20 Valuable Things You Probably Threw Away But Shouldn’t Have

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17. Christmas Ornaments

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Nobody wants tacky ornaments hanging on their Christmas tree. But, if you went through a box of old ornaments you found in the attic and decided to get rid of them, you may have ended up throwing tens of thousands of dollars in the trash! Yep, that’s right. Kugel ornaments, which were made in Germany from 1840 to the early 1940s, are worth a pretty penny. A pear-shaped Kugel ornament was once listed at $18,000! Even if an ornament doesn’t date back that far, it could still be worth something–anywhere from a few hundred bucks to a little over $1,000, to be exact.

16. Tools

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Would you believe it if someone told you that the tools you threw out the other day could be worth at least $7,000? According to an article published by MSN, a Chaplin No. 1 plane recently went for $7,700. But, if you think that was something, listen to this! A rare John Deere wrench sold for $16,500 a couple of years ago! The reason may surprise you. According to MarketWatch, some people who buy them don’t just collect them, they actually use them because the old tool “can be better for a skilled job than its modern equivalent.”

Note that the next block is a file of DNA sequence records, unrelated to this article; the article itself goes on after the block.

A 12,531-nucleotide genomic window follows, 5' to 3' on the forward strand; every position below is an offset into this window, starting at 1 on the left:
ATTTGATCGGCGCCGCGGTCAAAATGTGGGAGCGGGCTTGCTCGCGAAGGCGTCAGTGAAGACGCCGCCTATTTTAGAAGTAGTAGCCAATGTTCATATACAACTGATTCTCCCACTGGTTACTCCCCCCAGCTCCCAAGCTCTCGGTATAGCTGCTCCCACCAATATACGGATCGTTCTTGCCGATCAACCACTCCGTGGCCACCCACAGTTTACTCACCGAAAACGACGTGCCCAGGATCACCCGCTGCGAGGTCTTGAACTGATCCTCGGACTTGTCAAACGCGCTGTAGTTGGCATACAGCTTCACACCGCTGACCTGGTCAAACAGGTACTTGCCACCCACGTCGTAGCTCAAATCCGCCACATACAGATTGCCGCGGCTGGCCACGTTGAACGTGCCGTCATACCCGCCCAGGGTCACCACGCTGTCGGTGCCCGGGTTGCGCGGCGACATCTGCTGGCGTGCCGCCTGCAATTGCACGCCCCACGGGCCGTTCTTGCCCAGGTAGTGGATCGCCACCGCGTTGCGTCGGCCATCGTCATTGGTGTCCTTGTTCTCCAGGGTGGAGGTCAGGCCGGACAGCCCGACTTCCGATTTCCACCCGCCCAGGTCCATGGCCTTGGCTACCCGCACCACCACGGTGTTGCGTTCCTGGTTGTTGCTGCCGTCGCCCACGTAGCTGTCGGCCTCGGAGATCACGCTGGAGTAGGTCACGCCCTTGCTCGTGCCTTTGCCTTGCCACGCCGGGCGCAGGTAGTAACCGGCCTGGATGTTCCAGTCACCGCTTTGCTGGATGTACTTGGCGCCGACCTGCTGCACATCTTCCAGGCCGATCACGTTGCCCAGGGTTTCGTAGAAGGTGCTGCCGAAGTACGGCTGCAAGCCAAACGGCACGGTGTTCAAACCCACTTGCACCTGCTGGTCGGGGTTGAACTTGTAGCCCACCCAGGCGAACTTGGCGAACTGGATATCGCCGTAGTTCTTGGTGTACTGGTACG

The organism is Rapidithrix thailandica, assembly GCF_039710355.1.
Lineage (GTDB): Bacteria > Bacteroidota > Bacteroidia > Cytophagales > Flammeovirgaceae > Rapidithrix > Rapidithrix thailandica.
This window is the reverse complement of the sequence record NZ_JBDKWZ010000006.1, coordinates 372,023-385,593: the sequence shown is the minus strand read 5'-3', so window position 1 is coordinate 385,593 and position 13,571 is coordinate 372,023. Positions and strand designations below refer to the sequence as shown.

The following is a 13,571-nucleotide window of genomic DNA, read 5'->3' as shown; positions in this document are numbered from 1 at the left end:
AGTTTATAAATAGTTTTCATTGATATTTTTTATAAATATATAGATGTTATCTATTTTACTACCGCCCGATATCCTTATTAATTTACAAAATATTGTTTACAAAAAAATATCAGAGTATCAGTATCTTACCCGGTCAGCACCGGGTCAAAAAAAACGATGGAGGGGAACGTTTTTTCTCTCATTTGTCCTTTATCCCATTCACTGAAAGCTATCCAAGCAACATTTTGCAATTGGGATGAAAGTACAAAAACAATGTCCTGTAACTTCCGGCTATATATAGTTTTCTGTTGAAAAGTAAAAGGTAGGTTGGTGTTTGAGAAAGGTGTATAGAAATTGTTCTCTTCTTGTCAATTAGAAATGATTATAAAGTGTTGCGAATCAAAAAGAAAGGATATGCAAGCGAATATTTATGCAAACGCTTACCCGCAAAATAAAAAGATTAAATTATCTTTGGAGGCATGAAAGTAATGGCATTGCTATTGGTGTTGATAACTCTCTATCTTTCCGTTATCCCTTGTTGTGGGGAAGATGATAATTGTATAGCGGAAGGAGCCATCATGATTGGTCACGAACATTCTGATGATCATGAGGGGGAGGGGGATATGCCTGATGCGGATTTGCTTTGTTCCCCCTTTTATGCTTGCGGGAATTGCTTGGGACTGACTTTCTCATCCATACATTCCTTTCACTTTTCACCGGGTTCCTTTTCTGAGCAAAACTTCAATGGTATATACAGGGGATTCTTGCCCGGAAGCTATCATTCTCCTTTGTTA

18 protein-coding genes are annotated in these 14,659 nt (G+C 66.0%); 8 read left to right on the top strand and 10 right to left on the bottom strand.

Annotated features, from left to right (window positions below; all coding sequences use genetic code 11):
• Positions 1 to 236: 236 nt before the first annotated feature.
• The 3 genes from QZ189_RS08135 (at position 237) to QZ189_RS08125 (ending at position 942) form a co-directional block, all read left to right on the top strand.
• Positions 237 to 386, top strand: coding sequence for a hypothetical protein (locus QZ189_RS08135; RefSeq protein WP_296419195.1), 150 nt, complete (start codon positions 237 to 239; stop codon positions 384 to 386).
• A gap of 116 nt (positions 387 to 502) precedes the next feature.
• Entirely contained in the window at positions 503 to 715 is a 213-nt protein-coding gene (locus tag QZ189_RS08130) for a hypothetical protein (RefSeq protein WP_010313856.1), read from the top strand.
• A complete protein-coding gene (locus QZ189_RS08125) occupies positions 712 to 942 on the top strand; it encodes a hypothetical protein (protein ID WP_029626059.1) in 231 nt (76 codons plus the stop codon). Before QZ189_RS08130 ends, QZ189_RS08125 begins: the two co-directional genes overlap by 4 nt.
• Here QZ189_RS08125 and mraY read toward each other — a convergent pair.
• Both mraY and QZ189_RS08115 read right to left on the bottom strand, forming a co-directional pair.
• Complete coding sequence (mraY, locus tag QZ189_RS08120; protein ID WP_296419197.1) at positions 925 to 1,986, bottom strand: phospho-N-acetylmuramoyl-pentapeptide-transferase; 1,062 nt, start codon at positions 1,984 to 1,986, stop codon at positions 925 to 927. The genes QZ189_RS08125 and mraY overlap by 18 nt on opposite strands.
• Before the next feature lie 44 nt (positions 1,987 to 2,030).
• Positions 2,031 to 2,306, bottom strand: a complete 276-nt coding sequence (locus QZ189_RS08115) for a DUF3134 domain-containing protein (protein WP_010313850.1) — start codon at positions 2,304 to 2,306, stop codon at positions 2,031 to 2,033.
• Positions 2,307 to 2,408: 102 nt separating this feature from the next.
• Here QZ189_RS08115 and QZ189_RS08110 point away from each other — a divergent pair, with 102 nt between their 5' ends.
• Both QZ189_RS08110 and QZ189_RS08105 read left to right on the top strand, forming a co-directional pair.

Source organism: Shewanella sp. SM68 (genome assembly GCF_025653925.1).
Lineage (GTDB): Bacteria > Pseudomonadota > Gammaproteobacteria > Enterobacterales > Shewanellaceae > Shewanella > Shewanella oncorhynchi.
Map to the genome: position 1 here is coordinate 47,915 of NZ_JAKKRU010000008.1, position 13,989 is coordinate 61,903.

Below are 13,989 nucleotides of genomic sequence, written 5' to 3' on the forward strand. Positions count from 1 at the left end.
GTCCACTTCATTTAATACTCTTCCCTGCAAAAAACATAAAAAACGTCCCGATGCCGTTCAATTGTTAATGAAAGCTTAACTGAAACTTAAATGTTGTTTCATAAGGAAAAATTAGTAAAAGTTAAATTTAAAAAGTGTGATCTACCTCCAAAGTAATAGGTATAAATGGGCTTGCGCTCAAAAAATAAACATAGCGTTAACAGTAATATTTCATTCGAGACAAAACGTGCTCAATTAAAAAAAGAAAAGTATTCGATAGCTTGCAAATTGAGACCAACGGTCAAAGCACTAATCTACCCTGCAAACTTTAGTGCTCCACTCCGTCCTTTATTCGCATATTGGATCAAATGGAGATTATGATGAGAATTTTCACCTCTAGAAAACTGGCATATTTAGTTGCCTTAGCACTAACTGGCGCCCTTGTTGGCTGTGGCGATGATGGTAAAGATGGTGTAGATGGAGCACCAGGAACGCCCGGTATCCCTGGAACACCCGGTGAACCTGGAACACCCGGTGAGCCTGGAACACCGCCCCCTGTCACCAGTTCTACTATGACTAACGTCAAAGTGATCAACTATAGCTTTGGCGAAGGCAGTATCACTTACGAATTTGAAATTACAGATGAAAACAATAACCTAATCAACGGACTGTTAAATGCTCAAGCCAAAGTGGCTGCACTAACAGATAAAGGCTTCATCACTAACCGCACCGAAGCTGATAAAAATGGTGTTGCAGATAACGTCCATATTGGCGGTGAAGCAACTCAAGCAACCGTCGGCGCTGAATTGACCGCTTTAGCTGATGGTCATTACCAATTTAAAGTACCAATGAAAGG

15. Vintage Costume Jewelry

Costume Jewelry
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The next time you come across some costume jewelry, remember this: old costume jewelry from Italian fashion designer Elsa Schiaparelli and others are auctioned off at up to $2,000. “Costume jewelry, depending on the maker, can be worth as much or more than real diamonds or precious stone jewelry,” Eric Silver, an appraiser for Antiques Roadshow, said in an article published by Popular Mechanics. One such maker is Miriam Haskell, whose costume jewelry often sells for thousands of dollars. Other money-making brands include Coro, Eisenberg, Hobe, and Weiss.

14. Mason Jars

Mason Jars
Source: Pixabay

You most likely have some of these in your home–unless of course you threw them out. And, while most of them probably aren’t worth much, there are few that could earn you up to $1,000. The upside down Ball mason jar from the early 1900s, for example, is worth $1,000. And, the violet Columbia mason jar that turns slightly purple when left in the sun is worth $400.

FUN FACT: The upside-down Mason jars were made that way so they could double as dispensers.